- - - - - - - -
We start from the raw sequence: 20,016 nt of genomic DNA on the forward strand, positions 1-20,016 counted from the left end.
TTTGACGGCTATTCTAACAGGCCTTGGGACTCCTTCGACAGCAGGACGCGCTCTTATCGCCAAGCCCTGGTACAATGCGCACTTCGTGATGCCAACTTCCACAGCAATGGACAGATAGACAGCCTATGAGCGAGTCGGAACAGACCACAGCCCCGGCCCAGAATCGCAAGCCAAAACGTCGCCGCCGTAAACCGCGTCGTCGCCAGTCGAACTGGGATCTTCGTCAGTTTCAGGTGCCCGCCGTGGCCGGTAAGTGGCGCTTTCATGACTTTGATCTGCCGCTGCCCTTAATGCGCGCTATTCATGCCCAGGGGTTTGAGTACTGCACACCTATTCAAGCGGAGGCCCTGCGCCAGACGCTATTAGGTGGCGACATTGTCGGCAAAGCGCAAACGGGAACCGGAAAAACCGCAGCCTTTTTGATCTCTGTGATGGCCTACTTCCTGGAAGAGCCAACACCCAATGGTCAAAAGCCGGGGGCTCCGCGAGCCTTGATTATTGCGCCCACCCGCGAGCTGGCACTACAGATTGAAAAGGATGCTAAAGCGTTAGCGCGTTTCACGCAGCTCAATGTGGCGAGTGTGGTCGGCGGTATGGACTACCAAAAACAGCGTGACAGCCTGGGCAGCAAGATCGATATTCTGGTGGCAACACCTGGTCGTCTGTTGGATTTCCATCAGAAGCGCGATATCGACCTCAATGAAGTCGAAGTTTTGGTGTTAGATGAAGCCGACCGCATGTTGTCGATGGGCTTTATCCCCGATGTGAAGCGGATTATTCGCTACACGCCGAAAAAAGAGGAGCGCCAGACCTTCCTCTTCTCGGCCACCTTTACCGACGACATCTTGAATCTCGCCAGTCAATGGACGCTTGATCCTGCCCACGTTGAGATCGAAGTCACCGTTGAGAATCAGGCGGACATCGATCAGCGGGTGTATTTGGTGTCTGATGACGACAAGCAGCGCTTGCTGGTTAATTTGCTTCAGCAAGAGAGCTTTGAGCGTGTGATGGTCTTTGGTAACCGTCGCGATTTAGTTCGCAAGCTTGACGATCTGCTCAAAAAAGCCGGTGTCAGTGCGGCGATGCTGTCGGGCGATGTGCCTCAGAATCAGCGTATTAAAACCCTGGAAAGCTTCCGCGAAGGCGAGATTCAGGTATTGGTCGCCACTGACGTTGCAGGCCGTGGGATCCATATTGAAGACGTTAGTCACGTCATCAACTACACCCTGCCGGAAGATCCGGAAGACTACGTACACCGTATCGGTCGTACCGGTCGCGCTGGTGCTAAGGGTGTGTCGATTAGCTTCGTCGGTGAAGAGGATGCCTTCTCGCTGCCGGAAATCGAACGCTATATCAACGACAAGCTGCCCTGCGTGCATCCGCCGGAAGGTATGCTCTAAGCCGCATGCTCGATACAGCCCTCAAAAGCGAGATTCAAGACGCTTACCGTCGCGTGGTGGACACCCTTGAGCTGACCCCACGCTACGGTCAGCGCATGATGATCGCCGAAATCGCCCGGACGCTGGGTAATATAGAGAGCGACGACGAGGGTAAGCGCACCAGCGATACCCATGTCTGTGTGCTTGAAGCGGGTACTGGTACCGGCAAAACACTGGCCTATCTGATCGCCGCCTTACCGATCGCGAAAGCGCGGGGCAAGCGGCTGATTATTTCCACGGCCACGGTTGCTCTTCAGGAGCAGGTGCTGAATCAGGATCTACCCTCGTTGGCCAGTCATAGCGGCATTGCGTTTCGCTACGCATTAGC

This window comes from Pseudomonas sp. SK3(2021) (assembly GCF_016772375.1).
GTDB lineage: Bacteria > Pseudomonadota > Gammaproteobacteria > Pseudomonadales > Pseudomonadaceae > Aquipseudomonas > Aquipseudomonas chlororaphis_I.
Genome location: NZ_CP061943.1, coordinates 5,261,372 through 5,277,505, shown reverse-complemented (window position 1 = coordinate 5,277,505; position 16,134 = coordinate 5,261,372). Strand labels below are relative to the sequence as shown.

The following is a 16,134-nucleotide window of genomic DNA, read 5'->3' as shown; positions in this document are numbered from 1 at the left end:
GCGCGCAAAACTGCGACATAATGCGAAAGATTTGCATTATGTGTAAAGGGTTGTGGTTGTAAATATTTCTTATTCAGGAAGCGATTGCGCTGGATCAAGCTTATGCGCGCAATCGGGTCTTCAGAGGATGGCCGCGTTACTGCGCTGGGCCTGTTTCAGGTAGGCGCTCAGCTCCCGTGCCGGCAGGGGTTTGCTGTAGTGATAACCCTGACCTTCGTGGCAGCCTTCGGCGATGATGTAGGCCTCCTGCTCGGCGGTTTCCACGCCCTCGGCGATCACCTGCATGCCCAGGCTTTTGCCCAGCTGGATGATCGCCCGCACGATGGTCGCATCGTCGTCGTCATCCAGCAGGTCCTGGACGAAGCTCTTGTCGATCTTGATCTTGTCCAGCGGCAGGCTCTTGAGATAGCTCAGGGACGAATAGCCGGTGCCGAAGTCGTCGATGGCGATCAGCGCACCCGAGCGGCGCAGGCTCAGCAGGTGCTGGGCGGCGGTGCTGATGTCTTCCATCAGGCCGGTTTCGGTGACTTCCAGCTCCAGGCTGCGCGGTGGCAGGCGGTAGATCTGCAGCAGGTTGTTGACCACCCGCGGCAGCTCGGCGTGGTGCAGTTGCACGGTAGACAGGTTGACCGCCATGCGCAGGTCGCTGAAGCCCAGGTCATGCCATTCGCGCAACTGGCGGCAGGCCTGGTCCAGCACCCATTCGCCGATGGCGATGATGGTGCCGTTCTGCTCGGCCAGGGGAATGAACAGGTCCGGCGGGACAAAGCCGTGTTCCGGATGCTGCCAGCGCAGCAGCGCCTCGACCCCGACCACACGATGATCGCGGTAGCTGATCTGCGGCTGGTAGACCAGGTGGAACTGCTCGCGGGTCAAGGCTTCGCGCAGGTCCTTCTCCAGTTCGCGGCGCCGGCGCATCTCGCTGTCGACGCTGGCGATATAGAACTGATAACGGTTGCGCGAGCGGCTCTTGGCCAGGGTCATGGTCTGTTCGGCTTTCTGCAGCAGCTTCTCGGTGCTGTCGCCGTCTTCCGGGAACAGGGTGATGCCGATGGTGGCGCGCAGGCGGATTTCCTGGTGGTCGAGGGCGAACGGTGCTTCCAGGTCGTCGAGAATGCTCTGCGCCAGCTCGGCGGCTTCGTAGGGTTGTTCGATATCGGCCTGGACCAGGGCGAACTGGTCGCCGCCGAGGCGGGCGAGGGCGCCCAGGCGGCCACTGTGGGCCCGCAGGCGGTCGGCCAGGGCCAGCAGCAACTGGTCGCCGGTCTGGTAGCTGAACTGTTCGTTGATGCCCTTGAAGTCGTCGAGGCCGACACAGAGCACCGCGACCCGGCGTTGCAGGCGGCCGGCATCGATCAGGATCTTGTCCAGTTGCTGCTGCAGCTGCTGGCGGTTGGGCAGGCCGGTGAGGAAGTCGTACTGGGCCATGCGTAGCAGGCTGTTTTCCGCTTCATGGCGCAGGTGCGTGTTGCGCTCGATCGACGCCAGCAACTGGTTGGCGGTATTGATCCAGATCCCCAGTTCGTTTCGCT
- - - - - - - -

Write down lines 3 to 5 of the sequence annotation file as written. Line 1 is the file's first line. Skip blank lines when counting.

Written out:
This window comes from Pseudomonas sp. SK3(2021) (assembly GCF_016772375.1).
GTDB lineage: Bacteria > Pseudomonadota > Gammaproteobacteria > Pseudomonadales > Pseudomonadaceae > Aquipseudomonas > Aquipseudomonas chlororaphis_I.
Genome location: NZ_CP061943.1, coordinates 5,261,372 through 5,277,505, shown reverse-complemented (window position 1 = coordinate 5,277,505; position 16,134 = coordinate 5,261,372). Strand labels below are relative to the sequence as shown.